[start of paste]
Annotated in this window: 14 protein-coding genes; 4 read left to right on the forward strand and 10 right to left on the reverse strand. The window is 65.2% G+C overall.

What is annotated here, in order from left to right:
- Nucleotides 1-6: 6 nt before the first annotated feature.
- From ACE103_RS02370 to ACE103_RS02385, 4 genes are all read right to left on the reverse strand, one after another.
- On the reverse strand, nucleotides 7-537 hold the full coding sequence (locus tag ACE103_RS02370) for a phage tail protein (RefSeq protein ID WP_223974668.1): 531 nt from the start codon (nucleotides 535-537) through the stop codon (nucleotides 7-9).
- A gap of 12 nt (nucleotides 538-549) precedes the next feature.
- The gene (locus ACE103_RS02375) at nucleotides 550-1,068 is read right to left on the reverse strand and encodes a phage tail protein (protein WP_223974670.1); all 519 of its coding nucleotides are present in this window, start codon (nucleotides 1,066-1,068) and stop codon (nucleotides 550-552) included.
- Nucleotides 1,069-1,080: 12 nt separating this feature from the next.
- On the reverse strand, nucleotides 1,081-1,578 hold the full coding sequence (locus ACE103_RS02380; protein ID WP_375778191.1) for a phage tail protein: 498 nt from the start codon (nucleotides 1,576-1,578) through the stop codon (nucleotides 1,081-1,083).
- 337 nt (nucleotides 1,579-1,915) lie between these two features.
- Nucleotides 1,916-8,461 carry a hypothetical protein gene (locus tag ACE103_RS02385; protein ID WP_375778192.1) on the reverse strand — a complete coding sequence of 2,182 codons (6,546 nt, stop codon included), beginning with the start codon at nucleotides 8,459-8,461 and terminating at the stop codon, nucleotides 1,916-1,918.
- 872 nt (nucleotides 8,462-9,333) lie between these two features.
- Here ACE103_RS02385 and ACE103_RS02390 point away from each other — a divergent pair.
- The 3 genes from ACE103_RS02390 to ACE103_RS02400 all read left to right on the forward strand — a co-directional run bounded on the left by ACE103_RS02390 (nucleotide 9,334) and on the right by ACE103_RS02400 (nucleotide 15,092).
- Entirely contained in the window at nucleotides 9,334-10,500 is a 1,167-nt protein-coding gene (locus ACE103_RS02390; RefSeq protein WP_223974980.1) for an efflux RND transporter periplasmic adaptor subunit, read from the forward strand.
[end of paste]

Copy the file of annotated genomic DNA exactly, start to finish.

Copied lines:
Annotated in this window: 14 protein-coding genes; 4 read left to right on the forward strand and 10 right to left on the reverse strand. The window is 65.2% G+C overall.

What is annotated here, in order from left to right:
- Nucleotides 1-6: 6 nt before the first annotated feature.
- From ACE103_RS02370 to ACE103_RS02385, 4 genes are all read right to left on the reverse strand, one after another.
- On the reverse strand, nucleotides 7-537 hold the full coding sequence (locus tag ACE103_RS02370) for a phage tail protein (RefSeq protein ID WP_223974668.1): 531 nt from the start codon (nucleotides 535-537) through the stop codon (nucleotides 7-9).
- A gap of 12 nt (nucleotides 538-549) precedes the next feature.
- The gene (locus ACE103_RS02375) at nucleotides 550-1,068 is read right to left on the reverse strand and encodes a phage tail protein (protein WP_223974670.1); all 519 of its coding nucleotides are present in this window, start codon (nucleotides 1,066-1,068) and stop codon (nucleotides 550-552) included.
- Nucleotides 1,069-1,080: 12 nt separating this feature from the next.
- On the reverse strand, nucleotides 1,081-1,578 hold the full coding sequence (locus ACE103_RS02380; protein ID WP_375778191.1) for a phage tail protein: 498 nt from the start codon (nucleotides 1,576-1,578) through the stop codon (nucleotides 1,081-1,083).
- 337 nt (nucleotides 1,579-1,915) lie between these two features.
- Nucleotides 1,916-8,461 carry a hypothetical protein gene (locus tag ACE103_RS02385; protein ID WP_375778192.1) on the reverse strand — a complete coding sequence of 2,182 codons (6,546 nt, stop codon included), beginning with the start codon at nucleotides 8,459-8,461 and terminating at the stop codon, nucleotides 1,916-1,918.
- 872 nt (nucleotides 8,462-9,333) lie between these two features.
- Here ACE103_RS02385 and ACE103_RS02390 point away from each other — a divergent pair.
- The 3 genes from ACE103_RS02390 to ACE103_RS02400 all read left to right on the forward strand — a co-directional run bounded on the left by ACE103_RS02390 (nucleotide 9,334) and on the right by ACE103_RS02400 (nucleotide 15,092).
- Entirely contained in the window at nucleotides 9,334-10,500 is a 1,167-nt protein-coding gene (locus ACE103_RS02390; RefSeq protein WP_223974980.1) for an efflux RND transporter periplasmic adaptor subunit, read from the forward strand.